It’s Not Adding Up: How Interval Monitoring Creates Gaps in the Sepsis Storyline
However, the emergence of advanced analytics may prove to be decisive. In this installment, I explore how advanced analytics—surfaced through multi-variate real-time data and continuous surveillance—can enhance existing sepsis detection tools, specifically, Early Warning Scores.
Early Warning Scores and Their Limitations
Early Warning Scores (EWS) are widely used in hospitals and health systems around the world. These are simple and cost-effective tools to help clinicians identify how sick a patient really is—and their risk for further deterioration.
Many EWS provide reasonable predictions of sepsis, usually within 48 hours. EWS track variations in multiple physiological parameters, such as respiratory rate, heart rate and SpO2.
It’s a matter of debate regarding the optimal criteria for the timely identification of sepsis. However, there is consensus that real-time data are essential to the predictive accuracy of EWS calculations. Downey et al., note that EWS “are limited by their intermittent and user-dependent nature, which can be partially overcome by automation and new continuous monitoring technologies.”
Combining real-time data from physiologic devices and historical data stored in the EHR enables the identification of potential deterioration, as well as timely notification to the appropriate clinical team. Crucially, this allows clinicians to initiate diagnosis and treatment before the patient reaches a critical state.
Why Real-Time Data Matters
Interval monitoring is like watching a movie where every few minutes the film suddenly cuts to a new scene that picks up the story at a later point in time. An eagle-eyed viewer may be able to fill in the blanks, but critical plot points may have been lost due to those abrupt edits.
In healthcare, continuous clinical surveillance solutions that analyze real-time patient data can identify clinically relevant trends, sustained conditions, reoccurrences and combinatorial indications tells a more complete story.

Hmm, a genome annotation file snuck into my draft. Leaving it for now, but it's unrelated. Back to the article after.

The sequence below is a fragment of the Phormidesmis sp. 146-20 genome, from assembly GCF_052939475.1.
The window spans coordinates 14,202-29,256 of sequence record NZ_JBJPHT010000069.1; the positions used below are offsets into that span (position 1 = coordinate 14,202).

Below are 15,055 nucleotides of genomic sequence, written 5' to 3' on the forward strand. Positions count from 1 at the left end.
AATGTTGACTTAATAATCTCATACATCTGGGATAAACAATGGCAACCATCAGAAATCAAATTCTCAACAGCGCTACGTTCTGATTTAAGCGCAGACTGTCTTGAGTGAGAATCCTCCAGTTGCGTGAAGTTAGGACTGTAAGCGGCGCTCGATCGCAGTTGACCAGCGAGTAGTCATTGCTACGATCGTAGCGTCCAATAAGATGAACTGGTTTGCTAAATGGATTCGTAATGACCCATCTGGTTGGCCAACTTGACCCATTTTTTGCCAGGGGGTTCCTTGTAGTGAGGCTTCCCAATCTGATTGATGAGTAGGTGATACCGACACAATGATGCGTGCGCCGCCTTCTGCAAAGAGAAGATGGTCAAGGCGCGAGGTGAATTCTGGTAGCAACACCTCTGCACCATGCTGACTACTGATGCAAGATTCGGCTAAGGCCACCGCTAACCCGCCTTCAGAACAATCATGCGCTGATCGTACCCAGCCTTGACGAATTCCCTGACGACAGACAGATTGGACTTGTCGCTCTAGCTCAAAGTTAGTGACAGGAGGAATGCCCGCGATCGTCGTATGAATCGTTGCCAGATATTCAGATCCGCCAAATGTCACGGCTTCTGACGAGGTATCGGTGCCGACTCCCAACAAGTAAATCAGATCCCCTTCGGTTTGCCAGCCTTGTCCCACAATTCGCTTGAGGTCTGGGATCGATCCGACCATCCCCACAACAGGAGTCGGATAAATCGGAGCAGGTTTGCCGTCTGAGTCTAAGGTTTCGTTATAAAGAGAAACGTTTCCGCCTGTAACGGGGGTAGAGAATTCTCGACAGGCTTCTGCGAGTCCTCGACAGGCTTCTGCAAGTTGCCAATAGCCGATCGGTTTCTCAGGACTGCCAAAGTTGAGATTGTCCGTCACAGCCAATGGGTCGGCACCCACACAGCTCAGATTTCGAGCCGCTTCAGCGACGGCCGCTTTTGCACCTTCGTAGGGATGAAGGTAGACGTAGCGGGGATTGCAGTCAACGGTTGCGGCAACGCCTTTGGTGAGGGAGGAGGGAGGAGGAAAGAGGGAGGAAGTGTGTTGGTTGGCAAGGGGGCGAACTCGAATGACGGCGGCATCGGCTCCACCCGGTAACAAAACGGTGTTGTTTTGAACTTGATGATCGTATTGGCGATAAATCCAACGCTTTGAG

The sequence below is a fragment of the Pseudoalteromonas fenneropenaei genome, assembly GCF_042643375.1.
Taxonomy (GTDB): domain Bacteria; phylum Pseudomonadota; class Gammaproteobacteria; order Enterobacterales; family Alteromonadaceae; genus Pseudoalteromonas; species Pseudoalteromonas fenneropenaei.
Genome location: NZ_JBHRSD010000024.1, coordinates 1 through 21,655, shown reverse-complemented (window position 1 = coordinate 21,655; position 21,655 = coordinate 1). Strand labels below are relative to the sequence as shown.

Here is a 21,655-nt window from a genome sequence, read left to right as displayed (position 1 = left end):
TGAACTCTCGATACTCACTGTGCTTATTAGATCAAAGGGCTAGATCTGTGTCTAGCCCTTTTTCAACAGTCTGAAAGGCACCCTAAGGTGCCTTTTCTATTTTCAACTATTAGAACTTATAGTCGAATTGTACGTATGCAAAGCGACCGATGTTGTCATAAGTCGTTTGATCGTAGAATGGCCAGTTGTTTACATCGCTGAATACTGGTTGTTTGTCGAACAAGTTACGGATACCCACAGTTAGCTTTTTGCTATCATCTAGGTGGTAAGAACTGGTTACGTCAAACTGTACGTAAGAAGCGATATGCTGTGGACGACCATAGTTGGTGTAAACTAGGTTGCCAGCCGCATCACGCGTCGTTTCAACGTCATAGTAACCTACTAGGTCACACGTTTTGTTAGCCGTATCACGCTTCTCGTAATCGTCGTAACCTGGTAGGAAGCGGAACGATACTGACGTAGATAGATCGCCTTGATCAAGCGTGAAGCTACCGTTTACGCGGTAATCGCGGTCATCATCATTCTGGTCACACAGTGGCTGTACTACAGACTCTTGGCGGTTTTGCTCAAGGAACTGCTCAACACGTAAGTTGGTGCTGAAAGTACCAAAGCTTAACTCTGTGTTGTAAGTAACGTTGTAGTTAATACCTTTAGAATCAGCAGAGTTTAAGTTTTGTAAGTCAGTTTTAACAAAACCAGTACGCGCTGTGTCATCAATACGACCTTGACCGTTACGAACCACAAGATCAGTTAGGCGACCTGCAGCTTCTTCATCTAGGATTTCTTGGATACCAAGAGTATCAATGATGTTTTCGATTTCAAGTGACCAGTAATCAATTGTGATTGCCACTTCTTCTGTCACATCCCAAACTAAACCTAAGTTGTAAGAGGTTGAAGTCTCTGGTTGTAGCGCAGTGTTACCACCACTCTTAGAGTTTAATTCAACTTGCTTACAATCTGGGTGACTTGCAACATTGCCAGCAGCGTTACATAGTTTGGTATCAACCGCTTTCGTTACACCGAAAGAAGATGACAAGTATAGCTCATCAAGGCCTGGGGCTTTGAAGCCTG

For example, tachycardia or bradycardia occurring at a sustained duration of 15 to 20 seconds may not be captured if discrete heart rate measurements are on one-minute or five-minute intervals. In this case, identifying a patient at risk for sepsis is a matter of luck.
In short, the analytics with the most data inputs is often the best analytics. The combination of high-fidelity data with multivariate, EHR information provides a holistic and complete source of objective information on a patient that can be used for prediction and clinical decision making.
All sources of data, from episodic to real-time, provide a rich source for clinical decision making and optimized EWS. As healthcare systems complete the process of implementing EHR systems involving integrated data from medical devices, the next step in the process is combining these data points (historical and real-time) to bring about added clinical value.
The Challenges of Real-Time Data
Pullen notes that “having an early warning system and being able to use it to alter clinical care are two different challenges. Currently, few hospitals have the capacity for the latter…” The challenge real-time data presents to hospitals are both technical (achieving continuous surveillance) and human-based (adjusting workflow to accommodate early intervention).
Additionally, concerns over adding to clinician alarm fatigue and contributing to an increasingly noisy hospital environment are significant obstacles. Hospitals need to take a system-wide inventory of alarms, apply analytics to understand their value and convene project teams to embark on a technology transformation.
This transformation should include the perspectives of frontline clinicians and should respect the significance of disrupting workflows. Hospitals should employ smart technologies to ensure only actionable alarm signals are sent to clinical staff. The deployment of continuous clinical surveillance requires a careful investment of time and money in addition to workflow considerations to ensure the highest level of patient safety. Fortunately, the positive returns from these investments are significant for clinical and operational outcomes. (Read the eBook “A Business and Clinical Case for Creating the Foundation for Real-Time Healthcare”)
By providing timely, patient-centered care and making sepsis care more affordable through early intervention, this measure can result in reduced use of resources and lower rates of complications, according to CMS Core Measure for sepsis.
In the next installment, I will explore the use of real-time data and EHRs.